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Pwn2Own 2009: Safari, IE8 and Firefox all pwned!

benjymouse benjymouse writes  |  more than 5 years ago

benjymouse (756774) writes "In a matter of seconds, Charlie Miller, last years winner of the PWN2OWN contest did it again at CanSecWest and successfully exploited a fully patched Safari running on a Mac. He came prepared, directed the operator of the browser to browse to a rigged website and it was all over.

He took the $10.000 first prize and the macbook home with him.

Last year he was quoted as saying "Every time I look for [a flaw in Leopard] I find one. I can't say the same for Linux or Windows. I found the iPhone bug a year ago and that was a Safari bug as well. I've also found other bugs in QuickTime.".

As I wrote this submission news came in that all of IE8, Safari (again) and Firefox was pwned by a researcher going by the name "Nils". So far only Chrome remains standing.

These were all drive-by exploits against fully patched browsers, not 3rd party plugins. Be careful out there."
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Vista Capable lawsuit loses class action status

benjymouse benjymouse writes  |  more than 5 years ago

benjymouse (756774) writes "In a big setback for plaintiffs, a federal judge has stripped the class-action status from the Vista Capable suit against Microsoft.

Computerworld writes

The consumers who brought the original lawsuit, and those who followed as members of the class action, will be free to continue their cases, but they will have to do it individually, not as a group, Pechman said. "Approximately one year ago, this Court certified a class in this matter and allowed Plaintiffs 'to further develop their price inflation theory'," Pechman said. "It is now apparent that class treatment is no longer appropriate."

"Dr. Leffler did not attempt any regression analysis, much less an econometric analysis of the impact of 'Vista Capable' on demand," Pechman said. "It is ... critical to Plaintiffs' theory of proof to isolate Microsoft's purportedly deceptive efforts to increase demand from promotions OEMs had in the run up to the holiday season."

Presumably the lawyers for plaintiffs were expecting a good chunk of the potential damages. This will make it much more costly and risky to retrieve such damages. Will this effectively spell the end of the suits, or will the lawyers press on? IANAL so I wouldn't know whether they can appeal this ruling or not."

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Microsoft urges Windows users to shun Safari

benjymouse benjymouse writes  |  more than 6 years ago

benjymouse (756774) writes "The Register has picked up on a recent Microsoft security bulletin which urges Windows users to "restrict use of Safari as a web browser until an appropriate update is available from Microsoft and/or Apple". This controversy comes after Apple has officially refused to promise to do anything about the carpet bombing vulnerability in the Safari browser. Basically, Apple does not see unsolicited downloads of hundreds or even thousands of executable files to users' desktops as being a security problem.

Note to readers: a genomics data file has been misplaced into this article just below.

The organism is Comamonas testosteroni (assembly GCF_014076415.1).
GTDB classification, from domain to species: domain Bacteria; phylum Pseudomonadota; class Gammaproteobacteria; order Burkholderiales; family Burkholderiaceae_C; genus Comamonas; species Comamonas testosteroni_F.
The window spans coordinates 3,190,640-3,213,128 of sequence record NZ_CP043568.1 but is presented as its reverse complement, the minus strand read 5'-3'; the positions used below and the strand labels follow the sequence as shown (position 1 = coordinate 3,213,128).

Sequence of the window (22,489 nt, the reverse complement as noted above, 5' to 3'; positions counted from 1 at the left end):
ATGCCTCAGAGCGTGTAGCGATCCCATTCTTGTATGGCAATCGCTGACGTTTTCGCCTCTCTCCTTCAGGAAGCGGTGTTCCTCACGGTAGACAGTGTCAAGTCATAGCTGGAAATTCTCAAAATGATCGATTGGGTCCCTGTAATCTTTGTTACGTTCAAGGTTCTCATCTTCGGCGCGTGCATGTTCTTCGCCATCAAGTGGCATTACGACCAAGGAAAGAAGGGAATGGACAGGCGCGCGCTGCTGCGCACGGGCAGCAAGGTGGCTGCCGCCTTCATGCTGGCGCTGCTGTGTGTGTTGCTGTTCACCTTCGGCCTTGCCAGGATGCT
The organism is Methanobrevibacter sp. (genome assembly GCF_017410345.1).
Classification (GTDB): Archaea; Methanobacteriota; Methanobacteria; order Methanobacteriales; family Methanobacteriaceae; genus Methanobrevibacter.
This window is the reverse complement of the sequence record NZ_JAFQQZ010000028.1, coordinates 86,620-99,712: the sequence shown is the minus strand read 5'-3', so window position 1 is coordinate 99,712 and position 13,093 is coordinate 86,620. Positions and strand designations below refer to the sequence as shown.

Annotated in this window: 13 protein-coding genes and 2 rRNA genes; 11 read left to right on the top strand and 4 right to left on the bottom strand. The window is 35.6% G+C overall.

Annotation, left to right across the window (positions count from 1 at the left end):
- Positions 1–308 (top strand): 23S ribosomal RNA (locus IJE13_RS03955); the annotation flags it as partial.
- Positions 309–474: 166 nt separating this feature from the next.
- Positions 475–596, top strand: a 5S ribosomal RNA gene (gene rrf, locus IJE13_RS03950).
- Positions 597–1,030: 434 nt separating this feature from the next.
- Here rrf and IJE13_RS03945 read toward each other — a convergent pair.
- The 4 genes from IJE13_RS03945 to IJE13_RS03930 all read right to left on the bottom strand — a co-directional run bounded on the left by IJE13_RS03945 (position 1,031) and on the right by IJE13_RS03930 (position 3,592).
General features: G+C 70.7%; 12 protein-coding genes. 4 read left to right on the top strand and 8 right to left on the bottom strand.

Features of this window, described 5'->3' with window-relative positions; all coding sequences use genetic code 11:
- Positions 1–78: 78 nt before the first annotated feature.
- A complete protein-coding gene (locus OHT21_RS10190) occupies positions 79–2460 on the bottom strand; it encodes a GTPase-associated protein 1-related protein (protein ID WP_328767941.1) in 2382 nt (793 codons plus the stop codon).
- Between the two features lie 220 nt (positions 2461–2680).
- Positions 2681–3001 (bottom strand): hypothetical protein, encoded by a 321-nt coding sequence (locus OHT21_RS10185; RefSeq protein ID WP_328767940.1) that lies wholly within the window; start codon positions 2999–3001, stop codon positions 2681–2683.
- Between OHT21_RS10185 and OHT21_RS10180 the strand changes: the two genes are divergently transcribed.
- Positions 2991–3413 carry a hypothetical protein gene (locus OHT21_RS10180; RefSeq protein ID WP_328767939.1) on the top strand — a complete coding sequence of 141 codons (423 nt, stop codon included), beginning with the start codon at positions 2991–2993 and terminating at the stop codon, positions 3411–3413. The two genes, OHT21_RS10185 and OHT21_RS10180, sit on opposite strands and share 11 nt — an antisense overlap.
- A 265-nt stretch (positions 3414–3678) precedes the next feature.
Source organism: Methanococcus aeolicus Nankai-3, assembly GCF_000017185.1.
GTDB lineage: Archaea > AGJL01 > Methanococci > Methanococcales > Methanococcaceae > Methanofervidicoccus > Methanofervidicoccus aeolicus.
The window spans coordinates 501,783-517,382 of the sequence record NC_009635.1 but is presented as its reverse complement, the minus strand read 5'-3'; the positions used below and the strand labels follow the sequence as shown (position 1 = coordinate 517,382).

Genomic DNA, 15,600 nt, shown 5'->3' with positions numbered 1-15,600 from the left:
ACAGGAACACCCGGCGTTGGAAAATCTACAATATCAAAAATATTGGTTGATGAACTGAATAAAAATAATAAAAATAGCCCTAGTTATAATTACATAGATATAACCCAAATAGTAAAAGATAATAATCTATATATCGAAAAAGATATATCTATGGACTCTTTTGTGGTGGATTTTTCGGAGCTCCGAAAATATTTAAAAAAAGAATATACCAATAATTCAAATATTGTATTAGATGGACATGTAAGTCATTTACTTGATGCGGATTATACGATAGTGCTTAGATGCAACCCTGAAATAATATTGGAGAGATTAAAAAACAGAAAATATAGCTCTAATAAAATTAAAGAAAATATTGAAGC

The MS bulletin speaks of a possible "blended" attack. This is obviously recognizing that having the desktop carpet bombed with executable files does not imply that they can be executed. However, once the files are on the desktop all an attacker needs to do is to find some social engineering attack vector or a way to launch one or more of the files through some other vulnerability. At the very least it does not take much imagination to come up with scenarios where this vulnerability can be used by spammers or skiddies out to annoy users.

It is unprecendented for Microsoft to recommend Windows users to abstain from using a mainstream software product, especially a competing product. Could it be that Microsofts security response team have grown sensitive over Apple TV ads ridiculing Windows users over security while at the same time Apple software products, especially Quicktime, and now Safari threatening the security of those very same users? Surely the "Apple software updater" push of Safari haven't exactly earned them points in Redmond. Surely MSRT realizes that this may be controversial. Is this a "stab" back at Apple and/or a way to shine light on Apples own security problems?"
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Netcraft: Microsoft IIS may soon overtake Apache

benjymouse benjymouse writes  |  more than 7 years ago

benjymouse (756774) writes "From the latest Netcraft web server survey:
In the August 2007 survey we received responses from 127,961,479 sites, an increase of 2.3 million sites from last month. Microsoft continues to increase its web server market share, adding 2.6 million sites this month as Apache loses 991K hostnames. As a result, Windows improves its market share by 1.4% to 34.2%, while Apache slips by 1.7% to 48.4%. Microsoft's recent gains raise the prospect that Windows may soon challenge Apache's leadership position."